Landscapes: Natural Plant Succession Considerations

Natural Plant Succession

Plant communities grow and change over time through a natural process called succession.  These patterns occur gradually over long periods of time. When a landscape is disturbed in some way, a general process of plant recolonization occurs.

The first plants to grow tend to be fast growing “pioneer” species that establish quickly on disturbed soils. Many plants humans consider weedy fall into this category. Given enough time, more complex plants such as herbaceous perennials, trees and shrubs …

Designing Around Drainage Areas

Designing around drainage areas can be challenging. Drainage areas are any area where water naturally flows downhill and collects in a basin or catchment area.

Drainage areas can be small areas in a home landscape or they can be the size of a watershed that drains an entire region.

Drainage areas can also be sources of pollution and erosion especially when the flow becomes concentrated as in storm events.

Natural ravines and other topographic features as well as designed water …

Creating a Practical Pleasing Outdoor Space

A practical and pleasing outdoor space is one that satisfies user needs, is aesthetically pleasing, and is relatively easy to maintain.  The space can be a small, quiet, private space, or one that provides expansive views.

1. Satisfies user needs 

Once site inventory, analysis, and family needs are identified, the types, shapes, and sizes of spaces needed can be determined.  Remember to create spaces. Avoid placing objects in space. This is a common mistake of beginning designers.

Fleshingout the space(s)

Microclimates in Water-Wise Landscapes

What is a microclimate?

Microclimates in landscapes are small localized areas that differ in temperature, precipitation, and wind protection from the greater surrounding area.  Structures, topographic features, and plant orientation can create microclimates.  They can be naturally occurring or intentionally designed.

Examples of Existing Features that can Create Microclimates

  • Topographic depressions – influence temperature, water and snow retention, and wind
  •  Hills and berms influence temperature, snow melt, and wind
  •  Slopes influence runoff and temperature depending on orientation to the sun

Using Sustainable Hardscape Materials

Sustainable hardscape materials are those materials that are produced in a way that is least damaging to the environment and allow water to penetrate into the ground.

Some hardscapes are more sustainable than others. Some materials may be less sustainable to produce but can be used in a sustainable fashion in the landscape. These include permeable asphalt, permeable concrete, and recycled concrete.  Recycled rubber mulches are not recommended.

Permeable Hardscape

Permeability, or the ability for water to penetrate into the …

Proper Plant Placement

Proper plant placement in the landscape can ensure a healthy low maintenance garden. Common plant placement problems include:

  • Planting too close together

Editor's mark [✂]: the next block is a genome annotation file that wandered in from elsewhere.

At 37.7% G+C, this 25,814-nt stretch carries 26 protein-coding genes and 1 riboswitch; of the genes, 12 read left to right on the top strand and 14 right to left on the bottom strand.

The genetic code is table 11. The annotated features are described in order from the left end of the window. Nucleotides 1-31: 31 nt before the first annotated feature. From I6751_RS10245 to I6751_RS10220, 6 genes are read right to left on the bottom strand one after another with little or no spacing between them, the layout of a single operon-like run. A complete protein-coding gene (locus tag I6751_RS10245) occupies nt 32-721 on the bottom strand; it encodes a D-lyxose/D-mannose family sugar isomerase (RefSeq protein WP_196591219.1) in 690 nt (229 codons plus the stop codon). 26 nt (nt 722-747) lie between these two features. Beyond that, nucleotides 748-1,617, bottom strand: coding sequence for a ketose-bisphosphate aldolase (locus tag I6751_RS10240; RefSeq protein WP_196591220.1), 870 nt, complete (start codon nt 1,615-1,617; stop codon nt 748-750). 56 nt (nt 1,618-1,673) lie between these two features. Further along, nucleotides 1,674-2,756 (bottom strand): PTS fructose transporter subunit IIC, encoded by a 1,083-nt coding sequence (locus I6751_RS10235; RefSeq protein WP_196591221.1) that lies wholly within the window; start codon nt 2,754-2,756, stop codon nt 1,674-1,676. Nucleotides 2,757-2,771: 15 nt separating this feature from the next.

• Planting too close to a building or other structure
  • Planting plants with different water needs together

Also, in areas prone to forest or wildfires, proper plant placement is critical to saving life and property.

Proper Spacing

Overplanting is a common problem in the garden. Too many plants planted too close together will eventually cause crowding and may increase …

Tips for Using Plants to Reduce Noise in the Landscape

Using Plants to Reduce Noise

Unwanted noise can lead to a variety of health problems, including anxiety and hearing loss. Using plants, berms, and solid barriers together with water wise plants is an effective way to reduce unwanted sound.

Plants and other soft surfaces absorb and scatter soundwaves. Plants are also aesthetically pleasing. Using plants alone, however, is the least effective method for noise reduction in places with limited space.

Although expensive, if space is not a constraint, creating a …

Preparing a Planting Plan

A planting plan is a construction document that shows the location, quantity, and other characteristics of vegetation to be planted in the landscape. It should be easy to read and understand.

Preparing the Planting Plan

Once the inventory, analysis , size and shape of use areas, paths and all other features have been determined,  the planting plan can be created. Specific plant species selection is the last element to be determined. Plans can be hand drawn or with simple residential …

Landscape Design: Dream Big, but Start out Small

Have you ever bitten off more than you can chew?  Creating or redesigning a landscape can feel overwhelming, particularly if the yard is large.

One way to avoid feeling overwhelmed when planning a landscape design is to dream big but start small. Think about what is needed right now; perhaps a fresh new entryway or a pleasant entertaining area.

Starting with a small area close to the house is a great way to start small. For instance, if there is …

Hardscaping Areas to Minimize Water Use

A hardscape is any area where materials such as concrete, asphalt, gravel, wood, or bark mulch are used. These hardscape areas can be aesthetically pleasing and provide a base surface or outdoor ‘floor’ that defines distinct areas in the landscape.

Using the right materials in the right place in conjunction with appropriate plants can minimize water use.

Materials such as asphalt and concrete, however, do not allow water to penetrate into the soil and can contribute to runoff. Pollution in …